- CFPB Examination Procedures for Student Lenders
- January 8, 2013 | Author: Jonathan L. Pompan
- Law Firm: Venable LLP - Washington Office
The Consumer Financial Protection Bureau (“CFPB”) has released procedures it will use in examining student lenders. The Student Lending Examination Procedures, set forth the CFPB’s examination objectives and provide an outline of the “modules” that examiners will use in six examination areas: (1) Advertising, Marketing, and Lead Generation; (2) Customer Application, Qualification, Loan Origination, and Disbursement; (3) Loan Repayment, Account Maintenance, Payoff Processing, and Payment Plans; (4) Customer Inquiries and Complaints; (5) Collections, Accounts in Default, and Credit Reporting; and (6) Information Sharing and Privacy.
The procedures outline the steps examiners will use to evaluate private student lenders’ compliance with a host of federal consumer financial laws, including the Truth-in-Lending Act, Electronic Funds Transfer Act, Fair Debt Collection Practices Act, Fair Credit Reporting Act, Equal Credit Opportunity Act, and the Gramm-Leach-Bliley Act.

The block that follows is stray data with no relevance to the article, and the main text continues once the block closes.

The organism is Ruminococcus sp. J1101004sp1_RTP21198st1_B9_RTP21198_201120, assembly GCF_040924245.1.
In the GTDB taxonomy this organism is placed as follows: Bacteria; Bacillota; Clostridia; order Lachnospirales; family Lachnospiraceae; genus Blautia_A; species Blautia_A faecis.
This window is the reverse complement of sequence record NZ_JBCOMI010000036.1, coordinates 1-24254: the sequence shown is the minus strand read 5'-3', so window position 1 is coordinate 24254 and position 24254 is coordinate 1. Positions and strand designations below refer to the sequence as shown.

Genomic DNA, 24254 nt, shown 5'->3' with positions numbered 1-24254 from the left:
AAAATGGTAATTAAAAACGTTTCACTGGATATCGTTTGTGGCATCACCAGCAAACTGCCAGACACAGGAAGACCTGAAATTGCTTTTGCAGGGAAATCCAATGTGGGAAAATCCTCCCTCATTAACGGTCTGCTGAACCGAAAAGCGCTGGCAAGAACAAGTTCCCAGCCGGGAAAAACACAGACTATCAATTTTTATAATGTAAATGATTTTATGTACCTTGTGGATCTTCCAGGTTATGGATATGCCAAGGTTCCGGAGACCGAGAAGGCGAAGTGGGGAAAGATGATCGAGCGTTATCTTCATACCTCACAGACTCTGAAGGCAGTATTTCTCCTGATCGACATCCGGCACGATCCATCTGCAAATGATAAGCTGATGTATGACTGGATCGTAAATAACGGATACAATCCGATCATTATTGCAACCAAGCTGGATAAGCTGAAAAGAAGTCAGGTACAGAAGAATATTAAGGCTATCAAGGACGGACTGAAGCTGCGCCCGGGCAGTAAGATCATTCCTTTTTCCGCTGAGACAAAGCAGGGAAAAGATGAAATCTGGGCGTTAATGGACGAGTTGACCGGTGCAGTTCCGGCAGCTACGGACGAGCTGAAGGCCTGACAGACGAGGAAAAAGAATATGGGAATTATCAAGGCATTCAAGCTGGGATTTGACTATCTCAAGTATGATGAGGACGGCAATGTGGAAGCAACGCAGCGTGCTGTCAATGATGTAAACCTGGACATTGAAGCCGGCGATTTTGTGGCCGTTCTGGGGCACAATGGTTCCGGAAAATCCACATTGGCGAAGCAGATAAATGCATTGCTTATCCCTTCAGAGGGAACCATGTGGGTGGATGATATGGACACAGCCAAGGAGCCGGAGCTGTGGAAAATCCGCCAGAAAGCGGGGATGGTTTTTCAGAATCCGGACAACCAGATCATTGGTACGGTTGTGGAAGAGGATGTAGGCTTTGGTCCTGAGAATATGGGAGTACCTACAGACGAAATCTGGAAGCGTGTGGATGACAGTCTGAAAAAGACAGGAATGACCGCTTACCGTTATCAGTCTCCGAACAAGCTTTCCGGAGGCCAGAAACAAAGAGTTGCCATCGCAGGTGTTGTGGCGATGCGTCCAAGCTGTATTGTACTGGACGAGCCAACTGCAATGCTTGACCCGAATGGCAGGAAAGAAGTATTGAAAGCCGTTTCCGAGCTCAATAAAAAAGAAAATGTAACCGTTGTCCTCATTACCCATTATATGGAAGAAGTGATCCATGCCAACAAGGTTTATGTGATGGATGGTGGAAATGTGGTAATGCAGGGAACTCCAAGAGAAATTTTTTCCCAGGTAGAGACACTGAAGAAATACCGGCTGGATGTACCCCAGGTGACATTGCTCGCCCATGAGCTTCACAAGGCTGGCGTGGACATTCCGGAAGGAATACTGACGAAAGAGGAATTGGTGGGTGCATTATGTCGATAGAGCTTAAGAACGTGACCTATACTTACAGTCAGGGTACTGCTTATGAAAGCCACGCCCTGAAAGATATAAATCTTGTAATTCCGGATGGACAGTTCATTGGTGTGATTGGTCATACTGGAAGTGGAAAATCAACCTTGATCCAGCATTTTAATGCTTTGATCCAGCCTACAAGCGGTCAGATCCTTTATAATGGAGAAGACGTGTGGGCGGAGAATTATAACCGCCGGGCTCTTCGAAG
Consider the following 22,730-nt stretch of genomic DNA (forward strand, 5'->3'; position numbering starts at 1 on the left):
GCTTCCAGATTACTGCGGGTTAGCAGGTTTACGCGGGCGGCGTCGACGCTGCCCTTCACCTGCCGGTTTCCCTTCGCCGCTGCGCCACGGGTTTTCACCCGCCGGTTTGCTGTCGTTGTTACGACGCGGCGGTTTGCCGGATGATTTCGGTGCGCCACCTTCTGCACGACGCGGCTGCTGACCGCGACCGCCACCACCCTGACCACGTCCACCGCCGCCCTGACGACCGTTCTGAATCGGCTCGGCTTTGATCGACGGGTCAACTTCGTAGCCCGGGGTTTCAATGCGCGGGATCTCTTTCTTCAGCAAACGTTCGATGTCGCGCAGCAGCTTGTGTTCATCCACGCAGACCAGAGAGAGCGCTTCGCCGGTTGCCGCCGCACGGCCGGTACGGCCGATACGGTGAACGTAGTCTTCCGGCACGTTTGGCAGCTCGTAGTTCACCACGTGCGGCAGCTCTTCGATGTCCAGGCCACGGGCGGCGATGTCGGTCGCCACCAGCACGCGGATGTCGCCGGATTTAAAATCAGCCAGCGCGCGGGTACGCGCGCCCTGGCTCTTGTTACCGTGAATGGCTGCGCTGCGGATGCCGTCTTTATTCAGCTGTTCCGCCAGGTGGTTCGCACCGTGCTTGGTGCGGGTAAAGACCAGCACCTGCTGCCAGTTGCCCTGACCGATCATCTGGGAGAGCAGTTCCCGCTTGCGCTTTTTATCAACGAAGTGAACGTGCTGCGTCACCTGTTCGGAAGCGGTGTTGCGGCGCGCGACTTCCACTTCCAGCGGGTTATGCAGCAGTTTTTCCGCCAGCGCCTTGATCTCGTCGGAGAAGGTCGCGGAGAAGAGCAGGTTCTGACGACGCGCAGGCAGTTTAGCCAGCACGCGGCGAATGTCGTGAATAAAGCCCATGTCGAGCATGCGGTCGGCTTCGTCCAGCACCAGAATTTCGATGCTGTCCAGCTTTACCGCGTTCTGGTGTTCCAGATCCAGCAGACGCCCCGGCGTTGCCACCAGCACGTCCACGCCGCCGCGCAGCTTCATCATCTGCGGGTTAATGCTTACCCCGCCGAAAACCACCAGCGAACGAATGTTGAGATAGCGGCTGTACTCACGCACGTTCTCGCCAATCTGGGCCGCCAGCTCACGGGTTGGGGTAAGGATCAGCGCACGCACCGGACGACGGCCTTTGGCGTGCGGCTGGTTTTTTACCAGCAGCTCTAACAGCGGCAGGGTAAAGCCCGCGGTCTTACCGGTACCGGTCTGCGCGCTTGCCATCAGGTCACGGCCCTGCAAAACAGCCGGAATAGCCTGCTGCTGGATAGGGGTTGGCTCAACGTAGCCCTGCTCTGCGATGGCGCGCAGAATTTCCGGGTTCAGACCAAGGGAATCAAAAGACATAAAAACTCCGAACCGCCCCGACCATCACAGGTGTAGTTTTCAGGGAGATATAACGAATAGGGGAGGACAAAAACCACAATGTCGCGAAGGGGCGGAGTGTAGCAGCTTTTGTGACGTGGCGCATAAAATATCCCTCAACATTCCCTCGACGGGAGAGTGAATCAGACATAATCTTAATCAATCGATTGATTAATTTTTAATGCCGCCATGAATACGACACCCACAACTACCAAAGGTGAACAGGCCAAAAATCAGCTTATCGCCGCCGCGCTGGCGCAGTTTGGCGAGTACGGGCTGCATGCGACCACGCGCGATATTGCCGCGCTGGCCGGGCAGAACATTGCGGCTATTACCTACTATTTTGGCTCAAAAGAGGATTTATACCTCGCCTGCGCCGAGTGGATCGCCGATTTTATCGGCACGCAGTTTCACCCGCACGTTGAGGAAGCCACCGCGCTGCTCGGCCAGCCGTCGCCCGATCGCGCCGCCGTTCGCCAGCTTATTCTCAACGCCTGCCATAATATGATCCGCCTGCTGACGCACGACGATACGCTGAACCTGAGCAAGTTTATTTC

In addition to providing a practical guide for what to expect during an examination, the procedures add additional insight into how the CFPB will evaluate lenders’ interactions with consumers that are not governed by statutory or regulatory provisions, but rather a general prohibition on “unfair, deceptive or abusive” acts or practices set forth in the Consumer Financial Protection Act.
Important aspects of the procedures include a focus on:
- Using accurate, non-discriminatory advertising or marketing, including by third-party lead generators.
- Application, qualification and underwriting practices.
- Making appropriate disclosures.
- Providing borrowers with accurate account information.
- Handling borrower inquiries and complaint.
Publication of the procedures provide lenders and their service providers, including advertisers, marketers, and lead generators, the opportunity to ensure that their practices, policies and procedures are in compliance with federal law before they are scrutinized by the CFPB.